Help with hills

10 messages
27/09/2012 at 12:52

Afternoon all, apologies if this has been asked over and over again but I really need some advice.

I did GNR 2 weeks back and really really struggled with the hills.  All my traninig runs include a big hill as I live on top of one so have no choice but to run up at least a mile hill to get home.  However I'm still really struggling, as soon as I hit a hill my legs go heavy and I lose control of my breathing.

So does anyone have any advice for me?  I'm doing Birmingham half in a few weeks and there appears to be a hell of a hill at about 10 miles.

I have a slight mental block when it comes to runs that I want to concentrate on the distance, I'm not a great runner!  Do you think going to the gym and doing some interval and hill runs on the treadmill will help?  I can do this along side other runs so I won't feel I'm missing out on distance runs.

Please help!

Thanks

Jo

cougie    pirate
27/09/2012 at 13:22

If you want to get good at hills  - run them. 

Can you do loops that include your home hill ?  And is it more mental than physical ?

Its only a hill - take smaller steps and keep on running. There should be a nice downhill to make up for it. 

I do like speedy intervals on the treadmill. I've never bothered with hill work on them though.

 

27/09/2012 at 15:38

 

Hi LambesLady

"a mile hill to get home" that can be defeating if you must do that for every run especially if the gradient is steep. . It is too much. Maybe you should only run up the hill once (or twice) a week and walk up at other times as a 'cool down' exercise.. Can you not run down the hill and get home from another direction (a loop)?

Few races will have hills of one mile but many will have several shorter hills. Getting used to shorter hills will improve your confidence. Agree Ucougie about taking smaller steps, lean into the hill slightly and if in doubt slow down a bit. Stay controlled and methodical. Your reward will be on the brow of the hill when you find energy to spare. Many runners' will go at their race pace on the flat and then spoil it all by trying to go faster up a hill thinking the hill will affect their time. Ideally you need to maintain the same pace on the hill.

Hills have a reputation as 'hidden speed-work' because of the additional effort required by your lungs and legs and the endurance spin-off. Make hills your friends!

Good luck in Birmingham.

 

27/09/2012 at 15:47

Thanks both for some really useful advice.  

I think some of it must be more of a mental thing than physical and I will keep trying to overcome it.

Martenkay - Its hard to explain but it doesn't matter what direction I run, there is a hill back to my house, a lovely down hill on the way out   I do wonder if I'm trying to go to fast in a way compensating because it is a hill.  I will try and slow down.  

I will keep plodding on!

27/09/2012 at 19:32
Try to maintain even effort throughout your runs. This means slowing down going uphill and speeding up going downhill. If you try to maintain you 'normal' running pace then obviously you find it hard.

Slow down.
Edited: 27/09/2012 at 19:59
28/09/2012 at 13:14

I found I had to shorten my stride length massively (at least 50%) to get up hills (where I live the average 10K run has about 4-500m of ascent in it) - it feels weird but short steps at 180 cadence meant i could get up them much easier - times not that much slower as well for the same effort.  It made the small hills in the GNR no trouble this year, compared to last where I had a much longer stride.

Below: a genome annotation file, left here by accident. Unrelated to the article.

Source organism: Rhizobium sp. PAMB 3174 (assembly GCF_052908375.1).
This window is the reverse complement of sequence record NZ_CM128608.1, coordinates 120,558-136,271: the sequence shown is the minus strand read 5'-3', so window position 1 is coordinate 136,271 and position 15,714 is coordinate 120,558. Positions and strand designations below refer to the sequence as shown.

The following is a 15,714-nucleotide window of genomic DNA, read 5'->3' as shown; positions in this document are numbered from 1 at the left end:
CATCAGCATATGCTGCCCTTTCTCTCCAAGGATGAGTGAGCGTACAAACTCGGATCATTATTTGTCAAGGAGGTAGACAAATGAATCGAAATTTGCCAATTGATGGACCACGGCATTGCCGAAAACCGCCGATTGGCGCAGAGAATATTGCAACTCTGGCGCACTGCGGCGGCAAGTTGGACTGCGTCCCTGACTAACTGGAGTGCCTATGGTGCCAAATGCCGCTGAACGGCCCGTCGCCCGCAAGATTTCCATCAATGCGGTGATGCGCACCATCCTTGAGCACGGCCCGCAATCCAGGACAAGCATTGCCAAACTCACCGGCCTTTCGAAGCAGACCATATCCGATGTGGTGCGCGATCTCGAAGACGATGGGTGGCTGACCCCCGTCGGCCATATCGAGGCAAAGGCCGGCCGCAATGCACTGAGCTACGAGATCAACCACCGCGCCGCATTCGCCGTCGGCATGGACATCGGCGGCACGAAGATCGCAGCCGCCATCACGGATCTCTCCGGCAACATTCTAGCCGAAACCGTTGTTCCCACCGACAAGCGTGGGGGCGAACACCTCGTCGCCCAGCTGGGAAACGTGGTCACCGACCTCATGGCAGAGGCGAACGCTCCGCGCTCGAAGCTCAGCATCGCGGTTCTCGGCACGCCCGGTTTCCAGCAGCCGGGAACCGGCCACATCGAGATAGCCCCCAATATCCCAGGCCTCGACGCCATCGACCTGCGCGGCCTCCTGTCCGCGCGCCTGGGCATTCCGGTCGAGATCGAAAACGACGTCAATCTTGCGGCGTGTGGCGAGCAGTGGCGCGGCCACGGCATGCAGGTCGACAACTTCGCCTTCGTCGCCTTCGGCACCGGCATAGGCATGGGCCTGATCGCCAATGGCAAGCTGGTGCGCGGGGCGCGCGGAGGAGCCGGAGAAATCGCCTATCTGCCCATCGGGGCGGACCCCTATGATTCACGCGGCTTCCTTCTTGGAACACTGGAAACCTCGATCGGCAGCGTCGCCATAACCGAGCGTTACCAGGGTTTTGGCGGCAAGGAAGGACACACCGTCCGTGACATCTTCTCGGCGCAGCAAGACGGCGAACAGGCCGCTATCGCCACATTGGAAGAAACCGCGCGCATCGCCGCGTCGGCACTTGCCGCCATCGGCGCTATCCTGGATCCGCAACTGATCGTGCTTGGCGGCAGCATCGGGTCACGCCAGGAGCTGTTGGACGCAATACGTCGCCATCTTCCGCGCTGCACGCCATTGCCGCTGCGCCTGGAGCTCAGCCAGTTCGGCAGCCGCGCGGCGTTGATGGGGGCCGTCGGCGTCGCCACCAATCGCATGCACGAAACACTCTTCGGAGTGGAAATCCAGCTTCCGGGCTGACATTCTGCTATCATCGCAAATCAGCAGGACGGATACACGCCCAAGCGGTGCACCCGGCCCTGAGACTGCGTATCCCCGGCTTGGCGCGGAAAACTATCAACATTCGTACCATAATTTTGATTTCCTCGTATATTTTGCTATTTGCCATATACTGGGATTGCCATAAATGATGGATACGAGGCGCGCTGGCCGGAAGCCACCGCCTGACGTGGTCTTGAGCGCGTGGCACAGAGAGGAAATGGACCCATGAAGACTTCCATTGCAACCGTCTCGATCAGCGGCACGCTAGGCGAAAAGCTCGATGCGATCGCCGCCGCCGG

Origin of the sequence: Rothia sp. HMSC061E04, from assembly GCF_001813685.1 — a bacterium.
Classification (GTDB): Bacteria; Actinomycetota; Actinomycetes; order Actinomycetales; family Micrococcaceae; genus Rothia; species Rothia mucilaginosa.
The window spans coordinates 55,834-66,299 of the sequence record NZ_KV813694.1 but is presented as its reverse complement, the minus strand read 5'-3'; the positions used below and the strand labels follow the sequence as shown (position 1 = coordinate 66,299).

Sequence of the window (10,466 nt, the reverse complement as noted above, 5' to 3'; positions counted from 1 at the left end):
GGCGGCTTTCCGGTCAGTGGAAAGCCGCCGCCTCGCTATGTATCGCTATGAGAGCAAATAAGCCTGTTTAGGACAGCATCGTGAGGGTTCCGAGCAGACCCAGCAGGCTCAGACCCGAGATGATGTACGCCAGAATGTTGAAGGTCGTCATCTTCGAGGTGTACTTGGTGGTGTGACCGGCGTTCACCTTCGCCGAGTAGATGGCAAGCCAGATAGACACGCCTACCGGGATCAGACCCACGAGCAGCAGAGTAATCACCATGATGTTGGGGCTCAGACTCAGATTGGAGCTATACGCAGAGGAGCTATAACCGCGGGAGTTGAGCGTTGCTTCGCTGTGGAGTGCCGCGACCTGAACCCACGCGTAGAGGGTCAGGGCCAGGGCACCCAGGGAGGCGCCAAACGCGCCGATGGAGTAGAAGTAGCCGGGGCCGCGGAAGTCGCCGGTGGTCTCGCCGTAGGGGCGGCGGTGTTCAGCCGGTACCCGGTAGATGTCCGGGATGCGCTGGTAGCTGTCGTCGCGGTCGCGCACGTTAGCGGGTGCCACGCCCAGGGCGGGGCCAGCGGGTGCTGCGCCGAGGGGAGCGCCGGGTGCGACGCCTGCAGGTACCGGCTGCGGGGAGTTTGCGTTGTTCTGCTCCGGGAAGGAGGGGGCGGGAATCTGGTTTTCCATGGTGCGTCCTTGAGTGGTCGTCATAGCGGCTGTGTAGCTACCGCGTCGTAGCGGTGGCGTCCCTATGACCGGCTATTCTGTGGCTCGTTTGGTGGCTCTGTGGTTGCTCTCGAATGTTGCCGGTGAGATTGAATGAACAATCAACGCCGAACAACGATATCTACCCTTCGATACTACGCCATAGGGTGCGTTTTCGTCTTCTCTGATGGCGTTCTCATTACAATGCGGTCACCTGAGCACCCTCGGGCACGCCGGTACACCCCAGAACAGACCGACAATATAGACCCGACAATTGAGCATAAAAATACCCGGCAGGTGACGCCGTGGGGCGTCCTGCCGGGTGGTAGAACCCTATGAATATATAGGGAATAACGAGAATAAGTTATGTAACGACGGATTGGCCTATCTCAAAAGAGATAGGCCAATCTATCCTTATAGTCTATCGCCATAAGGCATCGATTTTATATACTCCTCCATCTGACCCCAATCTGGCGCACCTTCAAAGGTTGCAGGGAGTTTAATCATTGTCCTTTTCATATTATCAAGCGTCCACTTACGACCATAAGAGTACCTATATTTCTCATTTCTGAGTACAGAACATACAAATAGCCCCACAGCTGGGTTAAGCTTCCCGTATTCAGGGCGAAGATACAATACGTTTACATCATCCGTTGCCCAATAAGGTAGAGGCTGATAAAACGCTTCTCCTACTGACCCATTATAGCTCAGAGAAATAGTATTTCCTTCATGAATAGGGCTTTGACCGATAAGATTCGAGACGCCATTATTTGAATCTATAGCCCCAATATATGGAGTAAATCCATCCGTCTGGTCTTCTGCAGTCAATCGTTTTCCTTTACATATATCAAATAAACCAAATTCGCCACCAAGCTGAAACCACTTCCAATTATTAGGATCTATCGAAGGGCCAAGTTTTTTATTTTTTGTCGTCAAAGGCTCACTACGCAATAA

28/09/2012 at 16:13

Some good advice given already.  I'll add one thing that's worked for me recently... and it's an accidental find.  

I've started going to the gym, and a favourite activity is the rowing machine - to get the work out, a bit of cross training, and good cardio.  I've been doing a fairly hard 5000m programme.... that takes me about 24 minutes.  There's a figure (who knows how accurate?) of calories/hr.... and I try to keep the figure above 750 for the first 4000m  then above 900 for the rest.  This takes a lot of perserverence as I stare at these figures in front of me.

I've found now that when going up a long steep hill (part of one of my favourite runs), I've fallen into this mental routine, imagining myself perservering on that machine... and it just keeps me going.

Maybe the improved leg strength of using the gym helps, but it does feel like a mental thing.

28/09/2012 at 20:17

What helped me was squats (slow down fast and controlled up, 4 sets of 15), and box jumps (4 times 1 minute as fast and high as you can) - mix it up with running.  Because there aren't any steep hills around my area those workouts work for me - hills are where I like to pass people in races

28/09/2012 at 22:46

I do intervals on the treadmill, and also the random hill programme for 45-50 minutes at a level where the maximum incline is about 6 or 7%. That's helped me. Like RunWales does, I focus on slogging up an incline on the treadmill when I'm struggling up a hill on the road, and it does help to keep me going.

29/09/2012 at 02:14

I've got a couple of hills on my run. I pretty much do what Martenkay has said, shorter steps and lean into it a bit. Also use your arms, swing them a little bit more on the hill for added momentum. And it's a case of leaning into the hill, not bending your back.

One additional tip that I could give as well and it always works for me (I always focus quite heavily on me breathing) is that I count my breathing patterns. I literally go for a 1-2-3-4, 1-2-3-4- pattern. Thats in 1-2, out 3-4. For me focusing on that helps channel my thoughts on the run and helps me overcome hills. 


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